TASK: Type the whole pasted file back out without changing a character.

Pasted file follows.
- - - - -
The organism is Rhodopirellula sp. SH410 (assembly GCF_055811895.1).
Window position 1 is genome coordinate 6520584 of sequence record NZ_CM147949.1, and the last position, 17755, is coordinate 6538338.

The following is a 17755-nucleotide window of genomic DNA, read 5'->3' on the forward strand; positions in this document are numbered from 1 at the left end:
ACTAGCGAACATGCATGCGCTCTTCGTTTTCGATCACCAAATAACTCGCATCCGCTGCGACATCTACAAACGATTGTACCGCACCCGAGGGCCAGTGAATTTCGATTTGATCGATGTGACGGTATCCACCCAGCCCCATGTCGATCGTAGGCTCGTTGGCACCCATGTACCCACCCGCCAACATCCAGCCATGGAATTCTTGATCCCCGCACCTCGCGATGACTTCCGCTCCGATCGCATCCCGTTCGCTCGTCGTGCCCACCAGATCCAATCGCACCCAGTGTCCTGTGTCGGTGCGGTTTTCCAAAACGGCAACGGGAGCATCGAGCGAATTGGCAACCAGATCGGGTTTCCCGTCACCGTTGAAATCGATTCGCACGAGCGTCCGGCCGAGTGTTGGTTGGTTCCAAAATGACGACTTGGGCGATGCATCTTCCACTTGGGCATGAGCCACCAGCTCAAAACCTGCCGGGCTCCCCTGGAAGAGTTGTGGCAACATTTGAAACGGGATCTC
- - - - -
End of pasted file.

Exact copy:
The organism is Rhodopirellula sp. SH410 (assembly GCF_055811895.1).
Window position 1 is genome coordinate 6520584 of sequence record NZ_CM147949.1, and the last position, 17755, is coordinate 6538338.

The following is a 17755-nucleotide window of genomic DNA, read 5'->3' on the forward strand; positions in this document are numbered from 1 at the left end:
ACTAGCGAACATGCATGCGCTCTTCGTTTTCGATCACCAAATAACTCGCATCCGCTGCGACATCTACAAACGATTGTACCGCACCCGAGGGCCAGTGAATTTCGATTTGATCGATGTGACGGTATCCACCCAGCCCCATGTCGATCGTAGGCTCGTTGGCACCCATGTACCCACCCGCCAACATCCAGCCATGGAATTCTTGATCCCCGCACCTCGCGATGACTTCCGCTCCGATCGCATCCCGTTCGCTCGTCGTGCCCACCAGATCCAATCGCACCCAGTGTCCTGTGTCGGTGCGGTTTTCCAAAACGGCAACGGGAGCATCGAGCGAATTGGCAACCAGATCGGGTTTCCCGTCACCGTTGAAATCGATTCGCACGAGCGTCCGGCCGAGTGTTGGTTGGTTCCAAAATGACGACTTGGGCGATGCATCTTCCACTTGGGCATGAGCCACCAGCTCAAAACCTGCCGGGCTCCCCTGGAAGAGTTGTGGCAACATTTGAAACGGGATCTC